Learn the rules, pay your taxes, and fill out the proper forms. You don’t have to like it, but the punishments for noncompliance can be harsh. Behaving yourself is the best route.
Plan and execute a retirement approach that will be successful despite foolhardy government action. This is more challenging than it was for our parents’ generation, but it is within your reach.
- Pay off debt. Rob told his accountant he was going to pay off his house with part of his inheritance. His accountant replied, “No! That’s a terrible plan. Invest the money! You can earn better returns than the interest rate on your mortgage.”
Are you kidding me? Rob’s a rookie investor who’s scared to death, and his accountant is telling him to go into the market with borrowed money? Hell, that guy might as well have shown him how to buy on margin while he was at it! Rob held his ground, saying, “I plan to get out of debt and stay that way.”
- Keep saving. Once you’re out of debt, start making those debt service payments to yourself each month, first. Then live on the rest. Concerns about government confiscation or higher taxes should motivate you to save even more. If the worst comes, you want to have enough left over so you and your family survive.
- Get a financial checkup. Find a good financial planner, preferably one with a fiduciary responsibility to you (not all have that). Mark your goals, set a realistic plan, and check in annually.
- Never turn over all of your money to a money manager. Some money? Sure. But ultimately, the only way to protect your money is to learn how to invest it yourself.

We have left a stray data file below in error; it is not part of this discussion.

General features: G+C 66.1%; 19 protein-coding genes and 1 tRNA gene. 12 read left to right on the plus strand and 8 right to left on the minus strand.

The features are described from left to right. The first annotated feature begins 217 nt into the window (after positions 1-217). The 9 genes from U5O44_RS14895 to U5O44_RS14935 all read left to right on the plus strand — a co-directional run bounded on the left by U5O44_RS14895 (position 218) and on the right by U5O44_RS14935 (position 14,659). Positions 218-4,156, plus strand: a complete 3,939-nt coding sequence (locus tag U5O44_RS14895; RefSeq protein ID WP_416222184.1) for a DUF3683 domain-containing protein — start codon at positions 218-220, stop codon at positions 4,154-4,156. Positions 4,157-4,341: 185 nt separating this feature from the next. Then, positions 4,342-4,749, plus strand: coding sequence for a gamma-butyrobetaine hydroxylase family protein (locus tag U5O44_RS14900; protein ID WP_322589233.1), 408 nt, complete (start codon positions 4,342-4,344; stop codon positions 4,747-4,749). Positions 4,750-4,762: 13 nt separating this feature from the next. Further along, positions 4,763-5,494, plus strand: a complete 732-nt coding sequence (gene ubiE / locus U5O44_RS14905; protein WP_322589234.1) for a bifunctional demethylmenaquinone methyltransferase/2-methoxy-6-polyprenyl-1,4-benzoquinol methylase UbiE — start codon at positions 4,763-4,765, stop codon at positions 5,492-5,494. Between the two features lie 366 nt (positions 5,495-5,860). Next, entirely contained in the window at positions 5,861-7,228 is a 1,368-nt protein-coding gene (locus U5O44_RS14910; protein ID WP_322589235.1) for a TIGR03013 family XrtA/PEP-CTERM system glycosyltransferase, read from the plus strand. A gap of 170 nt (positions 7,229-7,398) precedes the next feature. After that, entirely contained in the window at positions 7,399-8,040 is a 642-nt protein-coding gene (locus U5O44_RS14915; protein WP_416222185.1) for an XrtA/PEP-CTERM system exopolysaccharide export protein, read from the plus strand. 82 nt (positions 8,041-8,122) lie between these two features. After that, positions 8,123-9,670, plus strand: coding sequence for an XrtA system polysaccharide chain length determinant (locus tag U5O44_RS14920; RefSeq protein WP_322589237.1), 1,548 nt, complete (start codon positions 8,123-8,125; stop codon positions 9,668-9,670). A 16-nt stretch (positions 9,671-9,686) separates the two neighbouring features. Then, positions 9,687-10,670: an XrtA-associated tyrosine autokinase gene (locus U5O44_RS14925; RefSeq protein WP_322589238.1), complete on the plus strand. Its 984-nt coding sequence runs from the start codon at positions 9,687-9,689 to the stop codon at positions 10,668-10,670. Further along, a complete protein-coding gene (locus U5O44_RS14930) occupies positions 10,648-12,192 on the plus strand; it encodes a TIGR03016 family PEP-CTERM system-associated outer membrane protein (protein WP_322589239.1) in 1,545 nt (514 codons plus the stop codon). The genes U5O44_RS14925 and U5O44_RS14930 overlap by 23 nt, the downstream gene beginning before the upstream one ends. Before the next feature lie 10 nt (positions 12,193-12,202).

The first time you click your mouse to make a real trade, your heart will be racing. It’s an emotional experience, but each trade—good or bad—teaches you something and brings more confidence.
- Understand the motivations of brokerage firms, insurance agents, and banks. Rob experienced this in action. The branch manager offered him a “special rate” on a CD that wouldn’t even keep up with inflation.
Brokers and captive houses will gladly do a free financial checkup and encourage you to put your money in their company-sponsored funds. The same is true of insurance companies. While there may be better options, they push for what compensates them the best. Caveat emptor!
A money manager with a fiduciary responsibility must put your interests ahead of theirs. You want advice from people who are not stakeholders.
Always ask, “Are there better options available?”
- Learn the lessons pundits cannot always teach. When you make an asset purchase, write down why. What is your stop loss, and what are your earnings targets? When you sell, investigate what made you successful or what happened that caused you to lose money.
You’ll take some losses. Just don’t panic! They don’t have to be expensive learning experiences. As a wise old baseball coach once said, “Make your outs count!”
- Doing nothing is a choice. It’s an expensive one at that, as your cash loses its buying power to inflation. Invest to protect, invest for income, invest for growth.
- Take a giant leap of faith… in yourself. Trust your ability to learn, assess a situation, control your emotions, and exercise sound judgment. You’ve already honed those skills in other areas of life; now it’s time to apply them to investing.